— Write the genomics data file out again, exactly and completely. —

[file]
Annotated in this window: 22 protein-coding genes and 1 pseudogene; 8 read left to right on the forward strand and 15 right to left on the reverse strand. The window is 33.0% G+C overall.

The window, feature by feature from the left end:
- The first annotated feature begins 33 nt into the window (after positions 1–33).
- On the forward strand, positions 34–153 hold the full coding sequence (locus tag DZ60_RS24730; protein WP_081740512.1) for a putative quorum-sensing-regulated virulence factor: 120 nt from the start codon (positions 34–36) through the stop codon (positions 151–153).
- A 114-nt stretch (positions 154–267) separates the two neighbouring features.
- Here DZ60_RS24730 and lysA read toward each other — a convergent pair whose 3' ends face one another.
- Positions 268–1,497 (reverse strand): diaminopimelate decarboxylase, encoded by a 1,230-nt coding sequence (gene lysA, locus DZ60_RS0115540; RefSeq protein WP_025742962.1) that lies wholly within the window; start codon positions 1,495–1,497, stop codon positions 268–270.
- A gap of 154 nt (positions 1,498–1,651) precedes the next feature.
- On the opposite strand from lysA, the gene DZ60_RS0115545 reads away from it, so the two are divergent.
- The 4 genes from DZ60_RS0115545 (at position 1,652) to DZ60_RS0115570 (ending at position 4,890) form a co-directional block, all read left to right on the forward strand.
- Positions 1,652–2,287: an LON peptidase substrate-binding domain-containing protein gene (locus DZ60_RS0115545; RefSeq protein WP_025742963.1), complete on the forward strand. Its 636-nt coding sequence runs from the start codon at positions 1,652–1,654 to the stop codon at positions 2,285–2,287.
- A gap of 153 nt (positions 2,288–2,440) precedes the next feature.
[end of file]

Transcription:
Annotated in this window: 22 protein-coding genes and 1 pseudogene; 8 read left to right on the forward strand and 15 right to left on the reverse strand. The window is 33.0% G+C overall.

The window, feature by feature from the left end:
- The first annotated feature begins 33 nt into the window (after positions 1–33).
- On the forward strand, positions 34–153 hold the full coding sequence (locus tag DZ60_RS24730; protein WP_081740512.1) for a putative quorum-sensing-regulated virulence factor: 120 nt from the start codon (positions 34–36) through the stop codon (positions 151–153).
- A 114-nt stretch (positions 154–267) separates the two neighbouring features.
- Here DZ60_RS24730 and lysA read toward each other — a convergent pair whose 3' ends face one another.
- Positions 268–1,497 (reverse strand): diaminopimelate decarboxylase, encoded by a 1,230-nt coding sequence (gene lysA, locus DZ60_RS0115540; RefSeq protein WP_025742962.1) that lies wholly within the window; start codon positions 1,495–1,497, stop codon positions 268–270.
- A gap of 154 nt (positions 1,498–1,651) precedes the next feature.
- On the opposite strand from lysA, the gene DZ60_RS0115545 reads away from it, so the two are divergent.
- The 4 genes from DZ60_RS0115545 (at position 1,652) to DZ60_RS0115570 (ending at position 4,890) form a co-directional block, all read left to right on the forward strand.
- Positions 1,652–2,287: an LON peptidase substrate-binding domain-containing protein gene (locus DZ60_RS0115545; RefSeq protein WP_025742963.1), complete on the forward strand. Its 636-nt coding sequence runs from the start codon at positions 1,652–1,654 to the stop codon at positions 2,285–2,287.
- A gap of 153 nt (positions 2,288–2,440) precedes the next feature.